“…we discovered to a new degree, that age is malleable. There are things we can do to help how we age, how we exercise, how[ we change] our environment, how we live our life. And that means we’re aging differently. Yes, there are more older people, but how our aging is changing – and that’s a great opportunity to be seized. And if you think about what’s really happened, did I say most of these years of extra life are healthy? Not all of them. So that period at the end of life has got longer, which is a challenge. But most of those years have been healthy. So what’s really happened is we kind of added something on to middle age – from sort of 50 plus – that’s where most of those extra years of life have come from. And people tend to think that aging is about just the end of life’s got longer, but really it’s about all of life.”
On Measuring Age Differently
“And the metaphor I give is, imagine your day went from being 24 to 32 hours long. That’s not just about what you do differently at the end of the day. It’s what you did differently over the whole day. And that’s I think the challenge we’ve got, – how do make the most of this longer life and in particular, how do we invest in making sure that our future self is as healthy as possible? So there are new risks around, but there are also great opportunities, but the public narrative tends to focus on the negative. Oh, we must be older because we’re living longer – as opposed to the good news that we’re living better. At the heart of this is our reliance upon chronological age – we measure age chronologically – how many candles on your birthday cake, which means you’re living for longer, you’re kind of older. But we really need to think about biological age. Are we fit and healthy? I also would argue that we need to think in a more forward-looking manner, not how many candles are on our birthday cake, but how many more birthday cakes do we still have to come – and using that people are got a lot more future they need to prepare for. So it’s an opportunity.”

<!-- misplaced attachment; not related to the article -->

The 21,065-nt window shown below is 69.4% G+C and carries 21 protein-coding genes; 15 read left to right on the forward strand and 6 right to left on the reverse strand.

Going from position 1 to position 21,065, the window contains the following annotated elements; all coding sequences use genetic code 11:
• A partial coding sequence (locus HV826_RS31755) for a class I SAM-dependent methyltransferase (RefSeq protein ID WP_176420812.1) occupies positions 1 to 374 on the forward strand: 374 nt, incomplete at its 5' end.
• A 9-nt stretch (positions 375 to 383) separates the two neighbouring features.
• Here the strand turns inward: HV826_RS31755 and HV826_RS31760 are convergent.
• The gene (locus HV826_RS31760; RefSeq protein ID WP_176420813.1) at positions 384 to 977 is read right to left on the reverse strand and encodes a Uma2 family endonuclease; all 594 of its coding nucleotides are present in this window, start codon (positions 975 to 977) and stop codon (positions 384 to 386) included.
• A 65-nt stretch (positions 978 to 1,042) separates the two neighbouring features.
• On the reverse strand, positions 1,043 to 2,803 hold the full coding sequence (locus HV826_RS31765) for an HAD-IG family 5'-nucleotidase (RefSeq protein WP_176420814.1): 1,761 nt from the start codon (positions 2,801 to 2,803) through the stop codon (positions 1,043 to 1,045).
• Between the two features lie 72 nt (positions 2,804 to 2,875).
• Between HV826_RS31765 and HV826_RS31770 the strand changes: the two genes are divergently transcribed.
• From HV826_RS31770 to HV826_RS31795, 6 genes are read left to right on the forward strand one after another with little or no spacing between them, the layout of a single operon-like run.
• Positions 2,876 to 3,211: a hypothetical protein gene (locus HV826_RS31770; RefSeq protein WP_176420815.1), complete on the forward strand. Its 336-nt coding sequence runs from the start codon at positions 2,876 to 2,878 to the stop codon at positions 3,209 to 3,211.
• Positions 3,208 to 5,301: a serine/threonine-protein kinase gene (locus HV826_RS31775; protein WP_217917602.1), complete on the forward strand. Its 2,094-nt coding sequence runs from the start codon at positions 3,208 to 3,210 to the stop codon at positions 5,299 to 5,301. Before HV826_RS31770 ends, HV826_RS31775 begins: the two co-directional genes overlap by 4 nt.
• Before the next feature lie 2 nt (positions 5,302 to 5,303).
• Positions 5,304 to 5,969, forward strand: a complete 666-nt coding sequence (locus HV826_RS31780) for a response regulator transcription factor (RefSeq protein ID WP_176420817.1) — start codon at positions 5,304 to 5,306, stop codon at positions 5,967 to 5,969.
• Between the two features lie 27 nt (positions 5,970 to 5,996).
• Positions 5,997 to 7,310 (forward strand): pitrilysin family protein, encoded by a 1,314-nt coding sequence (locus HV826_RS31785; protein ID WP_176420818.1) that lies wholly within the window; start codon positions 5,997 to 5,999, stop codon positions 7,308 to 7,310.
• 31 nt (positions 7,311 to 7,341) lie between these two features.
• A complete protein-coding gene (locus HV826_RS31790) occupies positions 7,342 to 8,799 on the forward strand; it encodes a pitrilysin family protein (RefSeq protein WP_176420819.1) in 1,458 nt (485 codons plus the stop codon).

On the Multi-Stage Life
“So we’ve said there’s going be a multi-stage life – and a multi-stage career, where you may have three or four different stages to your career. One may be focused around making money. One may be about balancing your family responsibilities. One could be doing something entrepreneurial. And of course, that’s already beginning to emerge. You’re seeing people at 50 plus being one of the most popular age groups for starting up a company, for instance. And just, as I said earlier, we invented teenagers and pensioners. We’re starting to see people behave very differently in their forties, fifties, and sixties, and doing these mid-career transitions. So many people that come up to me and either said, You know, this is exactly what I’ve been doing or saying, I realized now I’ve got another 25 years ahead of me. I need to reskill retool, take a break, and do something else.”
On Navigating Transitions
“I think it’s going to be a really big skill cause you know, the longer life goes on, your ability to think long term is going to become ever more important. Your ability to invest in your future self is going to be key. And that’s something that not everyone finds easy. And then as you say, transitions will become more common. And how do I plan for them? What can I expect and how do I deal with them? I think one of the challenges here is that we don’t really know how to live these long lives. Because our parent’s generation isn’t going to really give us much of a guide because we’re on average living longer than them. So you need to look around and sort of see what people are doing. See what experiments are happening. Just as it took a long while to work out what to do with teenagers and how they spend their time, and how it took a long while to work out what retirement was, what kind of exploring these sort of mid-life transitions as well.”
The New Long Life Book